Somewhere, I must have subconsciously felt that they were dishonest to the grim darknesses of my reality as a lower middle class immigrant with a divided household. Transforming out of my baby princess phase, I got into rock n roll \m/ and emo and punk and scene and whatever was synchronous with “rebel”!!!!!
Rebelling was a religious experience for me. First was Nirvana and Hole: I used to literally pray to Kurt Cobain from fifth grade until maybe the end of middle school. I considered myself an authority on all things Nirvana; their music was my bible. I shoplifted a lot in my rebellious phase. Hole's Live Through This was the first album I actually bought (with money), somehow atoning my sin. I don’t have the theological knowledge to supplement the metaphor, but consider my discovery of Nirvana and the 90s grunge history as a sublime spiritual awakening. Rocknroll religion, b*~*~tch!!!!
Perhaps it was growing up without a consistent faith and religiously apathetic parents, that factored into me trying to create improvised spiritual experiments from everything I experienced. Of course, music and film were on the tallest pedestal. When I saw Star Wars in seventh grade, I drew little pamphlets about “Vaderism”, a religion which I thought I invented. Vaderism consisted mostly of draughts of myself dressed as Darth Vader and the occasional deep, heartfelt line from Live Through This… It was pretty lame and unoriginal but I still enjoyed it.
Oh, and let’s not forget about My Chemical Romance. In the midst of my primordial rebelism and unfulfilled vanity, I became obsessed with this band because I loved how they looked. They “vibed” with my frequency. Aw feck, especially the music videos. The ~fuck prep school~ attitude of “I’m Not Okay” and the sexy ghost resurrection choreography of “Helena” knocked me out. (x_x) (OoO).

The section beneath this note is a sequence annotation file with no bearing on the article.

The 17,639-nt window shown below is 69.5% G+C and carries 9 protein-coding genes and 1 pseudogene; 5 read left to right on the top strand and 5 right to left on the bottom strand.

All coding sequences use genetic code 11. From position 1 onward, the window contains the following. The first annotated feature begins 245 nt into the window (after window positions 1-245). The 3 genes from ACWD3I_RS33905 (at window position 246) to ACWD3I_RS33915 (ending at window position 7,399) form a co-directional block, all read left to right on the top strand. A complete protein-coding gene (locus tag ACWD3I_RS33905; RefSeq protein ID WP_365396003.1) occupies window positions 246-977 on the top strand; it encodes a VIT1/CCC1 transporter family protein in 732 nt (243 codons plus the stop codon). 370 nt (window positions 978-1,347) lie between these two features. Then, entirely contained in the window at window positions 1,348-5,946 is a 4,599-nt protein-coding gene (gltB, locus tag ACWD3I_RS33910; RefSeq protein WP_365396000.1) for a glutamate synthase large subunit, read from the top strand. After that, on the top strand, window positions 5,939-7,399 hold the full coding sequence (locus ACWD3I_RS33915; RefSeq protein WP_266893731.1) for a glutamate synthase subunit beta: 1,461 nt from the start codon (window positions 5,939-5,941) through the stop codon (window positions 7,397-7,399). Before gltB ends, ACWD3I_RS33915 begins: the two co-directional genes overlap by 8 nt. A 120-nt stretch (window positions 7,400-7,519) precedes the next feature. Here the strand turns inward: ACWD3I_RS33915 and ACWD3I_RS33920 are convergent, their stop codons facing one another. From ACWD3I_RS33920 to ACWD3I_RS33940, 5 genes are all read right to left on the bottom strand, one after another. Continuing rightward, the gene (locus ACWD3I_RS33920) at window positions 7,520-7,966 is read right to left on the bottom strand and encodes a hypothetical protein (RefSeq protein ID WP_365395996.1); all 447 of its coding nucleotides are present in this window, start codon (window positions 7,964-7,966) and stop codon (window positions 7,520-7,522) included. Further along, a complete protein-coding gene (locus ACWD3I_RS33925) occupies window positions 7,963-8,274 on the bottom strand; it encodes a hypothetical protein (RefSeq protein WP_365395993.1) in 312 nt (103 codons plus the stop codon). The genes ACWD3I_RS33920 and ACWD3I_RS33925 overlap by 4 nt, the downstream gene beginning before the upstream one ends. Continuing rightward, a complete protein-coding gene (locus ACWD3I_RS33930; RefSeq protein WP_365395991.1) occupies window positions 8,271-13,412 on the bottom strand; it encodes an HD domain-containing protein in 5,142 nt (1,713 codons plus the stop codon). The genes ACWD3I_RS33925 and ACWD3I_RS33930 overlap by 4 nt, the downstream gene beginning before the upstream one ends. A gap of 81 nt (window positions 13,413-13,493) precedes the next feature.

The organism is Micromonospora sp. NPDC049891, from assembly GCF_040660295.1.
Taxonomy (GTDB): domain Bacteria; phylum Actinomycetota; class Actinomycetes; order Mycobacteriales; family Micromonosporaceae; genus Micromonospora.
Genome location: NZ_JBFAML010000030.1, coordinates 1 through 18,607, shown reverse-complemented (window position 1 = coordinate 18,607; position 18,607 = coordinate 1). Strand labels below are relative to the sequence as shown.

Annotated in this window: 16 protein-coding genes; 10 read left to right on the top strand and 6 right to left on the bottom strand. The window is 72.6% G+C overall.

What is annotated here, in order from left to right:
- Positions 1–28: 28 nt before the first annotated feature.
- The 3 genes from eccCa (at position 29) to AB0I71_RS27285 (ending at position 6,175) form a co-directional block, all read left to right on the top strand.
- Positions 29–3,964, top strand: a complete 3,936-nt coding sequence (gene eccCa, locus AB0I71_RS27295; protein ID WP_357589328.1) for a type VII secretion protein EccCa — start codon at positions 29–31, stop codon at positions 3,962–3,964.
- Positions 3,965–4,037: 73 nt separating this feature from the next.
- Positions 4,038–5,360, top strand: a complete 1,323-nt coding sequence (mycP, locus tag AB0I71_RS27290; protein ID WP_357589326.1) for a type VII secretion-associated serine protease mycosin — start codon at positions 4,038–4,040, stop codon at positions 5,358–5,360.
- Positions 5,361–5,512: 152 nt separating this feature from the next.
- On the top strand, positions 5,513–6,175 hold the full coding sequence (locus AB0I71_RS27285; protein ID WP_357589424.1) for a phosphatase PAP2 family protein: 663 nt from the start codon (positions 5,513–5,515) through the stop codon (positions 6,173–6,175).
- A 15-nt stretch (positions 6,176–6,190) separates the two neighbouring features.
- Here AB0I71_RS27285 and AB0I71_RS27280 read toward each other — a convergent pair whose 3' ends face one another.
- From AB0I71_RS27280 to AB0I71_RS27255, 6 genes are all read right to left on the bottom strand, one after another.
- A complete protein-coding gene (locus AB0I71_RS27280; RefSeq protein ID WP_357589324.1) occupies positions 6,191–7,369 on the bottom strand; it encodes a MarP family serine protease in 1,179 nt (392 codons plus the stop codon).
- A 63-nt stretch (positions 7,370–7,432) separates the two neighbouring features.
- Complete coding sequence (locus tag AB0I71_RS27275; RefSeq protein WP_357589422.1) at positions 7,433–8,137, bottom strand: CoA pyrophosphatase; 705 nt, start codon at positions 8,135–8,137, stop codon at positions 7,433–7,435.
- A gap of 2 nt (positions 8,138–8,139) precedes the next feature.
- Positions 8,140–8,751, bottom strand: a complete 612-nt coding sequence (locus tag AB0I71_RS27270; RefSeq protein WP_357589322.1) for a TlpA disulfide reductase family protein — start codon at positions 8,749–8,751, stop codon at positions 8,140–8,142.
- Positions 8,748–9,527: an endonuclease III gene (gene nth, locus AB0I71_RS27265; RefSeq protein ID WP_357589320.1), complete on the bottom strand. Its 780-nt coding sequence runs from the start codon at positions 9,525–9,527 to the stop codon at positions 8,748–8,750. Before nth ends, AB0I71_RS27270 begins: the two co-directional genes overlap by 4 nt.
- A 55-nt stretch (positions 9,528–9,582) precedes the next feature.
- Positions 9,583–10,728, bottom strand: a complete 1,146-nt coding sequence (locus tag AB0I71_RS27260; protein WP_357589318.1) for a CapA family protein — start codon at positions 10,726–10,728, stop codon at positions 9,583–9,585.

The music of the first album of theirs I heard, Three Cheers For Sweet Revenge, I didn’t really like it as much as their #aesthetic. However, it made me want to ROCK OUT DUDE (but like really dramatically with a lot of artifice but also a lot of sincerity but mostly artifice) and wear black makeup and write deep lyrics about drinking my own blood in a graveyard while I mourn my crush’s metaphysical passing (oh noes!) and post my shitty poetry on livejournal! I should also note that their first album I Brought You My Bullets You Brought Me Your Love, which I discovered (gerard) way later on was something I felt a much deeper connection with — it was, I felt, more visual and dark and weird and narrative-conscious and synesthetic than its successor. This band may have sparked my obsession with the fragile, hyperpermeable membrane between sincerity and artifice. I’m going to add that now 10+ years later in 2016, I still gravitate towards MCR type of cohesive theatricality in albums, still want to ROCK OUT WHILE WEARING CRAZY MAKEUP, still write deep thematic lyrics about crushes and graveyards, and still listen to MCR’s first album if it comes on shuffle. That’s how deep my branding goes.